Would a merged company seek to close newspapers? Perhaps. But nobbling NZME and Fairfax’s ability to scale up or transform their business models might be a catalyst for rationalisation too. In the end, it is a fluid situation - and it is the bigger media picture that counts, not just the fortunes of print publishing.
3. The merger represents evolution not contraction
The commission’s role, of course, is to analyse all before it and do its best to predict what might or might not happen in regard to competition. However, with or without the merger the media landscape will change. Old jobs will go, new jobs will be created. Newspapers will close, new enterprises will be launched.
This is media re-spawning.
It reflects audience and advertising trends. It reflects social patterns and how we choose to consume information. It is enabled by technology we all use. It is called progress. And it is healthy.
This is an inconvenient truth for the commission, which wants to regulate market forces beyond its control. In the process it is blocking two companies starting to emerge from the fog of uncertainty that has surrounded the media landscape.
One of the commission’s strategic objectives is to create an environment where “consumers and businesses are confident market participants”. Its draft determination only fuels further uncertainty.
If the commission wanted evidence of the real market difficulties today then it might have referenced US report Internet Trends that found Google and Facebook accounted for three-quarters of all new online ad spending in 2015. Simply, ouch.
4. A free media is a less regulated media
It is surprising the commissioners have not reflected on the conversation in Australia where media is considering the greatest deregulation in decades.
In the 1980s, Prime Minister Paul Keating said media tsars had to make a choice - they could be princes of print but not queens of screen. Back then, the staples of a daily media diet were radio, the 6 o’clock TV news, and the morning or afternoon newspaper.
Today, media is far more complex - and for regulation to be fair it must take into account the gamut of traditional and new media. Competition has only increased for traditional media players. Further restricting their operations would be counter-intuitive and it why the Turnbull Government is considering a rewrite of Australia’s restrictive cross-media laws.
What happens next? The commission is taking submissions until November 25, before conference hearings in early December and a final decision next year.
It is hard to imagine that the commission, so unequivocal in its draft decision, would backflip on the merger come its final determination scheduled for March 15. Yes, the Ides of March.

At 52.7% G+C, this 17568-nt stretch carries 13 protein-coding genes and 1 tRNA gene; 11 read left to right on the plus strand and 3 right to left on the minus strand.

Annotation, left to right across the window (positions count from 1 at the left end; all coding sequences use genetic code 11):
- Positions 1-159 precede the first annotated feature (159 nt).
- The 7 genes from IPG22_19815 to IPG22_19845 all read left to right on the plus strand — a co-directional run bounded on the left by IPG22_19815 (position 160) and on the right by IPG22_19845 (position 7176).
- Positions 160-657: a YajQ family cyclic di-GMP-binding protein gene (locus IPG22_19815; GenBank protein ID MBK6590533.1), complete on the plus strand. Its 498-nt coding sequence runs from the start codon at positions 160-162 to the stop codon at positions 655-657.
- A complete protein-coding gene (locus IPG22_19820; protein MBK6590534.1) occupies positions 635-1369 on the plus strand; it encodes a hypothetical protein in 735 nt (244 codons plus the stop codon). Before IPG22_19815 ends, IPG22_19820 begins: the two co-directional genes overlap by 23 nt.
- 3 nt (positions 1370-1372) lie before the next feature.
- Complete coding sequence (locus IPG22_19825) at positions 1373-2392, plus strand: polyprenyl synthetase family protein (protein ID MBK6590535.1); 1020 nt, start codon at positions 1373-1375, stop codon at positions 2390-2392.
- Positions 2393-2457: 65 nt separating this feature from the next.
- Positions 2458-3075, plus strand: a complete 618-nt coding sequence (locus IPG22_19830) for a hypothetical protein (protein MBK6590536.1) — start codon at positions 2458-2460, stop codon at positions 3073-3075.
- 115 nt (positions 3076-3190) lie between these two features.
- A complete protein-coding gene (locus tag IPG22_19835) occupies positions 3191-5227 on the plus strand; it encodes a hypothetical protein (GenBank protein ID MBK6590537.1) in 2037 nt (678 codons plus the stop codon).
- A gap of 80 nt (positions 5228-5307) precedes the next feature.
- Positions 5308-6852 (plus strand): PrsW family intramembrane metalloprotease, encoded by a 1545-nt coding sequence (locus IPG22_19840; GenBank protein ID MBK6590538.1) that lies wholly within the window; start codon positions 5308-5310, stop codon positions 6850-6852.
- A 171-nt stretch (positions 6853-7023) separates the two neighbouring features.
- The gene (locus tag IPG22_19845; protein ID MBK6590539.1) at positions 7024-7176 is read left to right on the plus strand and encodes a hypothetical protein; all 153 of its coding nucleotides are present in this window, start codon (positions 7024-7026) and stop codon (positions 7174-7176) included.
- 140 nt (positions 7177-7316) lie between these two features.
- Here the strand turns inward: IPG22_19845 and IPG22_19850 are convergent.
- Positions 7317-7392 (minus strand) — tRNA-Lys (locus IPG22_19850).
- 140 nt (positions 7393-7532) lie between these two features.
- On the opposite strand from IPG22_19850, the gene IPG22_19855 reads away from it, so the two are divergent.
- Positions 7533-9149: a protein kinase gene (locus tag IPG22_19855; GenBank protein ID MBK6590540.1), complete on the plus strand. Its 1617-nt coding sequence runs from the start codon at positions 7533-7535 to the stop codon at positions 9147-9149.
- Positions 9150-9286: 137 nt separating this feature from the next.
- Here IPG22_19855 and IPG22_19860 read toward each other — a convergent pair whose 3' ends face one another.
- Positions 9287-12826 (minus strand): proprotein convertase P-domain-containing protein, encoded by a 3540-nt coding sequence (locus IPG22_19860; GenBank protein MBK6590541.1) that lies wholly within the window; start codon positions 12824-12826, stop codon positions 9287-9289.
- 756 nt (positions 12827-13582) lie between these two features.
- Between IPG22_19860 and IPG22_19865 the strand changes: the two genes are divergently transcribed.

With so much at stake, we can expect to see significant pressure and lobbying on the Key Government. The matter could end up in the High Court.
A less combative path would be for the merger proponents to re-submit and for the commission to reassess the greater media context.
NZME and Fairfax could provide guarantees around maintaining a prescribed level of service in markets of concern. As well, the merged company could take a number of other measures, such as appointing an internal ombudsman or community advocate, as is common in the US, and/or subject itself to regular independent “news and opinion” audits as another check and balance.
In the meantime, we hope common sense prevails and this merger is given a chance to breathe new life into the NZ media market.
* Stuart Howie is the director of Flame Tree Media. He is a former editorial director of Fairfax Regional Media (180 publications across Australia). He is a former editor of the Illawarra Mercury, Ballarat Courier and deputy editor of The Canberra Times. He has consulted for Fairfax NZ and other independent publishers in New Zealand and Australia, and sets up DIY newsrooms for non-media players.
Stuart Howie is a Canberra-based communications consultant. He has worked with organisations, private and public, in Australia and New Zealand, helping them to discover, shape and tell their stories. He is the author of The DIY Newsroom, which won Social Media Book of the Year at the Australian Business Book Awards. Stuart has worked in media, publishing and communications for more than 30 years as an executive, editor and strategist.